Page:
When one of the founders of the second startup asked for my opinion as an expert, he sweared that there is no even the slightest correlation between the first startup's products and the new startup's product. According to him the lawsuit was a blackmail attempt based on the possible damage to the reputation and image of the new startup just because of a lawsuit. His former colleagues thought that he will be willing to pay for avoiding possible higher loses due to the lawsuit effects.

I talked to his lawyer and told him that I will get the data and analyze it to reach my conclusions, and I need his help only in one aspect: Whatever will my opinion be, I should use juridical terms and not IT terms to make sure that the judge will understand my opinion. (SOA concept is similar: build a Business Architecture based on Business terms and entities and use it for interactions with Business people instead of using technical IT terms).

I analyzed it using Top-Down methodology and juridical terms.

The top of the hierarchy could be illustrated as follows:

  • Was the source code of the new product copied entirely from source code of the first startup products? The answer was no. They used a different programming language.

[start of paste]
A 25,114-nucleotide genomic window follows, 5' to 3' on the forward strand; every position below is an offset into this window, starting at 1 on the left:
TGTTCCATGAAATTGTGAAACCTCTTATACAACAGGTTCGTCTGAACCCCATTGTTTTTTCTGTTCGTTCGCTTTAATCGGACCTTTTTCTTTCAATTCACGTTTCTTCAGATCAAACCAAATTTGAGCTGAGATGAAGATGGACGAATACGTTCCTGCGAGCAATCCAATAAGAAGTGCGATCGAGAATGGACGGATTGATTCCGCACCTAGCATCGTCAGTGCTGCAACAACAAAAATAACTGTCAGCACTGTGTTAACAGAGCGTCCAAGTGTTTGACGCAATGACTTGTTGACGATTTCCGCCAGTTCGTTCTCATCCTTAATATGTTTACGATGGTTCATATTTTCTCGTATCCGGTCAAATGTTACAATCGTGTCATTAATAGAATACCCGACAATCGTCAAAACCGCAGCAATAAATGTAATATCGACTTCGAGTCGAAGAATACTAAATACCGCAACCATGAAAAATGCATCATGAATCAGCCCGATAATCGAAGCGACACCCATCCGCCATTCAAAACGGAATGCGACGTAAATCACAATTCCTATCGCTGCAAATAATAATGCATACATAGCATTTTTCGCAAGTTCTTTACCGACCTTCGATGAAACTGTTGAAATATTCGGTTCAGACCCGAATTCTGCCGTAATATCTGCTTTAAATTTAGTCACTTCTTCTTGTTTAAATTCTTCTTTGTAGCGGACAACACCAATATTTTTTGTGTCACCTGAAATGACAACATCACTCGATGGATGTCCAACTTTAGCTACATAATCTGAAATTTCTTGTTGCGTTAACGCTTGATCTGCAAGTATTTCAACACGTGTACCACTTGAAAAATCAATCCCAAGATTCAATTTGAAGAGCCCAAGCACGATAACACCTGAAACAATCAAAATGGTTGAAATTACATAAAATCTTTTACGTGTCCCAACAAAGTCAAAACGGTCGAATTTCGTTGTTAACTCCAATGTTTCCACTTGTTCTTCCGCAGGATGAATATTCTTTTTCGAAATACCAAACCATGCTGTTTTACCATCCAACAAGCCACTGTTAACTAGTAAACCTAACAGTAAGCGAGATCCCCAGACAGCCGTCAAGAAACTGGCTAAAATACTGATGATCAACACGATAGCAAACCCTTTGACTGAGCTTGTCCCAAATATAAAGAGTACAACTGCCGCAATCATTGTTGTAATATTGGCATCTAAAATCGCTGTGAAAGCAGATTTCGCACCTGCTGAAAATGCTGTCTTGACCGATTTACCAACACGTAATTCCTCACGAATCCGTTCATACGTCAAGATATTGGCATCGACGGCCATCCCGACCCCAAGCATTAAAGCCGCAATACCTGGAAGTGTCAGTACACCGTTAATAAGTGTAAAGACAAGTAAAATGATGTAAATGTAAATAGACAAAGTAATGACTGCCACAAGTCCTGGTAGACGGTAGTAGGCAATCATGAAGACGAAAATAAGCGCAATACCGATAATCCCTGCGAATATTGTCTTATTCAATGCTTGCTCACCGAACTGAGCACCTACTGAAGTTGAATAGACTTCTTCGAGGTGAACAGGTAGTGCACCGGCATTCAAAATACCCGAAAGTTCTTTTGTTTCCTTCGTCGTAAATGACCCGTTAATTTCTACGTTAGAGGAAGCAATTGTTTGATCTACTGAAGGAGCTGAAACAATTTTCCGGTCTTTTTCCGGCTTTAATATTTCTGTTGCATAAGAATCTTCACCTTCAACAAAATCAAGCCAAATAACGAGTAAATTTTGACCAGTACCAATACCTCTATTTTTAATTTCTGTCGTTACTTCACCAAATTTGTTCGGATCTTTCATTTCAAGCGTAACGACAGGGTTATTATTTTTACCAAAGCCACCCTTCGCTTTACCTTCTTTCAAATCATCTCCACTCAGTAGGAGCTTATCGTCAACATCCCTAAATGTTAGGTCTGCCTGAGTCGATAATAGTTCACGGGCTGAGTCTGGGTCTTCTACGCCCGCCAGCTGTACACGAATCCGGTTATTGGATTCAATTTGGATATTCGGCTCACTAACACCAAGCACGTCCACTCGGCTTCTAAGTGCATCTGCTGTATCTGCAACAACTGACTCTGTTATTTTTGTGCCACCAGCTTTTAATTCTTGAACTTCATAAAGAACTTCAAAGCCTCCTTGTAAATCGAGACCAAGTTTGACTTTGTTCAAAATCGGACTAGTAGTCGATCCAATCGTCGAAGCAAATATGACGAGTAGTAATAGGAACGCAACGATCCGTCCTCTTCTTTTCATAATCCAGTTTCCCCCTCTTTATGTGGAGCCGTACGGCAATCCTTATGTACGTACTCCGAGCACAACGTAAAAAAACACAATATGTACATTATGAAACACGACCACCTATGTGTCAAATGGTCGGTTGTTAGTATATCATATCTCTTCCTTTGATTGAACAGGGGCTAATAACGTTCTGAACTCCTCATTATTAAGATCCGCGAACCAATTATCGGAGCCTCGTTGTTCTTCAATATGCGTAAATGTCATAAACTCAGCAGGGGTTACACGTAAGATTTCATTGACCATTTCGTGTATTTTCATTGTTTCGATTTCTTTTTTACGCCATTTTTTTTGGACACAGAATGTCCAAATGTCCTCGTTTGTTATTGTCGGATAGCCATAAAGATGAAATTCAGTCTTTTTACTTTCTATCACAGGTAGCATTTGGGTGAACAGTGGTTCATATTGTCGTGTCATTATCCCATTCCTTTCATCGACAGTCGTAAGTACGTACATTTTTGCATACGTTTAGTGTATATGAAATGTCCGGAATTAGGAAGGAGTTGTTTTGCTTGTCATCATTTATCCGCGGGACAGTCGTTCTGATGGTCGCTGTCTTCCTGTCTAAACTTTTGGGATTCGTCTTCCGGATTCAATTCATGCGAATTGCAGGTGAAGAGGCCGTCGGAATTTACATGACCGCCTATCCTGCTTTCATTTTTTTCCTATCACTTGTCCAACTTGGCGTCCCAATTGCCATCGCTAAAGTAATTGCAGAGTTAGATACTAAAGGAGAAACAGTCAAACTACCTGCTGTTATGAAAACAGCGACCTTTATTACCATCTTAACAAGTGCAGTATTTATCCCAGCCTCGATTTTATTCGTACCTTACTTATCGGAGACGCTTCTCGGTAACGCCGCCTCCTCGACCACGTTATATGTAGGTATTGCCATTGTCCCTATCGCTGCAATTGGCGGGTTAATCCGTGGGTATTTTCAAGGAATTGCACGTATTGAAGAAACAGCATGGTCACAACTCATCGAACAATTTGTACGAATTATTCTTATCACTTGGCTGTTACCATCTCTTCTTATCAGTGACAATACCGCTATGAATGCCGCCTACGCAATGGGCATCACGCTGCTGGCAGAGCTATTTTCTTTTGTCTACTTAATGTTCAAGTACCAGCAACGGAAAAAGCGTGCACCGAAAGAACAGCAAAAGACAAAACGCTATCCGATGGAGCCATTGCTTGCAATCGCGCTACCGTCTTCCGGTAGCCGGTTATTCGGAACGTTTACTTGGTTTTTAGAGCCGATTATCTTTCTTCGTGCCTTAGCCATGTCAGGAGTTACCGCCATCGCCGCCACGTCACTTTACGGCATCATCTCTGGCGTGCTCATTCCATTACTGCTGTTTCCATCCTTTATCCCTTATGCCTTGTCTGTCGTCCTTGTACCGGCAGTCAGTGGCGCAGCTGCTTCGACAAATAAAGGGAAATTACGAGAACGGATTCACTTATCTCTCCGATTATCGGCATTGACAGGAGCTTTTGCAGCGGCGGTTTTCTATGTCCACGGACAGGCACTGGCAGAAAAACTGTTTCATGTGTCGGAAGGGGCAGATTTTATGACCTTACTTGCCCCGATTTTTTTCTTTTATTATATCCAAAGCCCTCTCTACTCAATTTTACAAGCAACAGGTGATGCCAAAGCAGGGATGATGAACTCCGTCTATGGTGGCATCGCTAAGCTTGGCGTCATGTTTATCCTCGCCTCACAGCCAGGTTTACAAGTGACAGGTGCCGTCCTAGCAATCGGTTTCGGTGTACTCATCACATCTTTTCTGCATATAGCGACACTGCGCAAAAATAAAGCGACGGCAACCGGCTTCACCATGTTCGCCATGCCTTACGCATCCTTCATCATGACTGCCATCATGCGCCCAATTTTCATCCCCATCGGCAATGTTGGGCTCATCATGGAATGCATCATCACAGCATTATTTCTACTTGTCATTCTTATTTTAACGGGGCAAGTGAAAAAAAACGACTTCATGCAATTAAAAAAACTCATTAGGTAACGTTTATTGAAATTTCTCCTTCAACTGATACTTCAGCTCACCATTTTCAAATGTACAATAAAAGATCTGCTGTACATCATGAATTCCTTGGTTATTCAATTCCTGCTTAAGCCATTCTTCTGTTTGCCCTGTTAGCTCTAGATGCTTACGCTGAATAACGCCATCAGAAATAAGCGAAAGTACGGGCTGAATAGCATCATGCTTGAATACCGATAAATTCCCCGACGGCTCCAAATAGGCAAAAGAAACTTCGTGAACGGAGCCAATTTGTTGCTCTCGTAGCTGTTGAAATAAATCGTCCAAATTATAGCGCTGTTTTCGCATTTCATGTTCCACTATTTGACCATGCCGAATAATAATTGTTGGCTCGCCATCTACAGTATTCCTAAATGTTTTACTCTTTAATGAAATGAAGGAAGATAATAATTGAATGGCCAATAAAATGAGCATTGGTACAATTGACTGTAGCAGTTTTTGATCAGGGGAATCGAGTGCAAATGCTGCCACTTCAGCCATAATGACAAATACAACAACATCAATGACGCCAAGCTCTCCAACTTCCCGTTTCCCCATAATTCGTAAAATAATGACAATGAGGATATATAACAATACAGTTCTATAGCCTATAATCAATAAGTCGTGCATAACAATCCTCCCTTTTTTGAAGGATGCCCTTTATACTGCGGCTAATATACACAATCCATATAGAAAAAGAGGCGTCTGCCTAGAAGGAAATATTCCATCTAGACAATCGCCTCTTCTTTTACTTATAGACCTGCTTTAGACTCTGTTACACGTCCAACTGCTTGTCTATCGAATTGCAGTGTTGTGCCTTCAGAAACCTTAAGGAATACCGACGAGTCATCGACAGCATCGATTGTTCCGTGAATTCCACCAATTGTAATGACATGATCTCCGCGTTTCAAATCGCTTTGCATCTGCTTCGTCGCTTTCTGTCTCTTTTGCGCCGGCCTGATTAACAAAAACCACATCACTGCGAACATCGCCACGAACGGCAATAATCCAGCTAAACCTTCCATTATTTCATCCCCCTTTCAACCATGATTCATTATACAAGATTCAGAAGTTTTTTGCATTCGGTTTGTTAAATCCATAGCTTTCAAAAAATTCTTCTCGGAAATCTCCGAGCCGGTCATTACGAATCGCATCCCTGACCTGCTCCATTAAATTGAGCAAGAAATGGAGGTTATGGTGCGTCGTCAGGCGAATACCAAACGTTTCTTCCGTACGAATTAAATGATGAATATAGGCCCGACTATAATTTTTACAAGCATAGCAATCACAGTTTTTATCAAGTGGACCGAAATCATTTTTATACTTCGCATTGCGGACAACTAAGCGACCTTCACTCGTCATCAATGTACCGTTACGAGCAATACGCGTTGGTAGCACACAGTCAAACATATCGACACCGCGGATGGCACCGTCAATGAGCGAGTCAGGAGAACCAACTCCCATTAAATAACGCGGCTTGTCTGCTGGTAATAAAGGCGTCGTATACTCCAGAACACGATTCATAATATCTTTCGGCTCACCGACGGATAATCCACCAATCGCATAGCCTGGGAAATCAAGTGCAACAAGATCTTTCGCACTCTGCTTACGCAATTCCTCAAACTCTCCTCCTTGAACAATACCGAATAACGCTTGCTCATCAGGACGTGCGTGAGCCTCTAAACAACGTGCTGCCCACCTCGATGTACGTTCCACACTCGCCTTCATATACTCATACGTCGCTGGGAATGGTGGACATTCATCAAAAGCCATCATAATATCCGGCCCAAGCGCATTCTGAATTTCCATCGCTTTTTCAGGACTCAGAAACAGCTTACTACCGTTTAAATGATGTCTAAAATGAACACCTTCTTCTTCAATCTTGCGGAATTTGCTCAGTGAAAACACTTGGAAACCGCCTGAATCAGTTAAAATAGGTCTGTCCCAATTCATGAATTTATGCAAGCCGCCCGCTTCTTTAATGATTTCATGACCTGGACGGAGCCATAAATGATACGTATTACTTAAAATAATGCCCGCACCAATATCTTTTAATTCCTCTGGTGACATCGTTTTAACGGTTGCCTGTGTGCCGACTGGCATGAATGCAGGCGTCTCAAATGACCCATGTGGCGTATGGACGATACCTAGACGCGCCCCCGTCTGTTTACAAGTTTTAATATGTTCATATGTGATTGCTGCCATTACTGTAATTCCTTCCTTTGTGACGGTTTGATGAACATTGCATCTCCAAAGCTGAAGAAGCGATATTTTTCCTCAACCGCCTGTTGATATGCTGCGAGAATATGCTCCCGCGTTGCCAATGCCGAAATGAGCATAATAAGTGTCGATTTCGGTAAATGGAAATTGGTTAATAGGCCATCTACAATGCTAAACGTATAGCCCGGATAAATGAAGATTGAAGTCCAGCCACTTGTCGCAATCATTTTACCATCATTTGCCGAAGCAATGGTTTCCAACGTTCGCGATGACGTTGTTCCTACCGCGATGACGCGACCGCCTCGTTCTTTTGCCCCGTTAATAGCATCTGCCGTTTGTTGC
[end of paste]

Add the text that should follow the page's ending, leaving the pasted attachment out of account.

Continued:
• Does the source code include significant parts reproduced from source code of the first startup products? The answer was no. They used a different programming language.
  • Is there similar functionality rewritten using another programming language? No
  • Are there any similar functional components or partial functionality? No
  • Is there any conceptual overlap between the products? No

The lawyer showed my expert opinion to the prosecutors' lawyer and the case was dismissed.

Why is the cited copyright lawsuit relevant to Viacom vs. YouTube?

In a way Viacom's attitude is similar to the founders of the first startup company: It is not really about copyrights: it is about riding on another company's success and getting business benefits.

Remember, Viacom is not the only media giant and it is the only one which applied to court. Google was ready to pay for unintentional copyrights violations by YouTube community members and agreement for payment was signed with other media giants.

Viacom's request to examine Google's Search code for proving that Google encourages copyright infringement is the best example.